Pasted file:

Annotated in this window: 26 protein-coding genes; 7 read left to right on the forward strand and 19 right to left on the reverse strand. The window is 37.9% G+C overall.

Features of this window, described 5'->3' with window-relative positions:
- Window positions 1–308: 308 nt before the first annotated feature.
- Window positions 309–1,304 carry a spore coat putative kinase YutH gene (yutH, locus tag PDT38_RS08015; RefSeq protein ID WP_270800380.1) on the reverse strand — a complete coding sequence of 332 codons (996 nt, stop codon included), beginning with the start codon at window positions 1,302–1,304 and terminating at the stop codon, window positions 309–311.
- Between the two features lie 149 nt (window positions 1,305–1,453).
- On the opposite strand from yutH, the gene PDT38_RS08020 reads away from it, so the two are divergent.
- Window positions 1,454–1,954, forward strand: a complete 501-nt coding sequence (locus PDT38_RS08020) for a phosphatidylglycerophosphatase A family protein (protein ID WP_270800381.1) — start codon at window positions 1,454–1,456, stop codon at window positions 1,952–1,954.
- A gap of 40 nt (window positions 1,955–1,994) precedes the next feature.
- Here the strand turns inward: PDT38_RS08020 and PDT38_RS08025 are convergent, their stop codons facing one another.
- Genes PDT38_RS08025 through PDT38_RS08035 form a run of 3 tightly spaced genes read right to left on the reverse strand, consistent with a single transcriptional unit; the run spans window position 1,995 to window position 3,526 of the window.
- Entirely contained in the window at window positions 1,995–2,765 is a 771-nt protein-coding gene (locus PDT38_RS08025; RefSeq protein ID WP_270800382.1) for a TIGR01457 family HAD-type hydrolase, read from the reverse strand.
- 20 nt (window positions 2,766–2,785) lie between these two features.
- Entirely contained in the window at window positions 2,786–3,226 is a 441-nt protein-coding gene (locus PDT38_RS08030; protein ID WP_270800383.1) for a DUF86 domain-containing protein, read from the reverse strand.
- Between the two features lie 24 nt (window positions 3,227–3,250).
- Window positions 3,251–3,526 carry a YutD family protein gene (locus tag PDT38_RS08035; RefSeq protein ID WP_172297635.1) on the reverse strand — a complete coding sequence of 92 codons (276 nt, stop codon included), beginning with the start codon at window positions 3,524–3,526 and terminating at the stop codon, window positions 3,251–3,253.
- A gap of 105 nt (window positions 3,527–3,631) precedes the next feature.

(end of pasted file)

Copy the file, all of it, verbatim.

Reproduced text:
Annotated in this window: 26 protein-coding genes; 7 read left to right on the forward strand and 19 right to left on the reverse strand. The window is 37.9% G+C overall.

Features of this window, described 5'->3' with window-relative positions:
- Window positions 1–308: 308 nt before the first annotated feature.
- Window positions 309–1,304 carry a spore coat putative kinase YutH gene (yutH, locus tag PDT38_RS08015; RefSeq protein ID WP_270800380.1) on the reverse strand — a complete coding sequence of 332 codons (996 nt, stop codon included), beginning with the start codon at window positions 1,302–1,304 and terminating at the stop codon, window positions 309–311.
- Between the two features lie 149 nt (window positions 1,305–1,453).
- On the opposite strand from yutH, the gene PDT38_RS08020 reads away from it, so the two are divergent.
- Window positions 1,454–1,954, forward strand: a complete 501-nt coding sequence (locus PDT38_RS08020) for a phosphatidylglycerophosphatase A family protein (protein ID WP_270800381.1) — start codon at window positions 1,454–1,456, stop codon at window positions 1,952–1,954.
- A gap of 40 nt (window positions 1,955–1,994) precedes the next feature.
- Here the strand turns inward: PDT38_RS08020 and PDT38_RS08025 are convergent, their stop codons facing one another.
- Genes PDT38_RS08025 through PDT38_RS08035 form a run of 3 tightly spaced genes read right to left on the reverse strand, consistent with a single transcriptional unit; the run spans window position 1,995 to window position 3,526 of the window.
- Entirely contained in the window at window positions 1,995–2,765 is a 771-nt protein-coding gene (locus PDT38_RS08025; RefSeq protein ID WP_270800382.1) for a TIGR01457 family HAD-type hydrolase, read from the reverse strand.
- 20 nt (window positions 2,766–2,785) lie between these two features.
- Entirely contained in the window at window positions 2,786–3,226 is a 441-nt protein-coding gene (locus PDT38_RS08030; protein ID WP_270800383.1) for a DUF86 domain-containing protein, read from the reverse strand.
- Between the two features lie 24 nt (window positions 3,227–3,250).
- Window positions 3,251–3,526 carry a YutD family protein gene (locus tag PDT38_RS08035; RefSeq protein ID WP_172297635.1) on the reverse strand — a complete coding sequence of 92 codons (276 nt, stop codon included), beginning with the start codon at window positions 3,524–3,526 and terminating at the stop codon, window positions 3,251–3,253.
- A gap of 105 nt (window positions 3,527–3,631) precedes the next feature.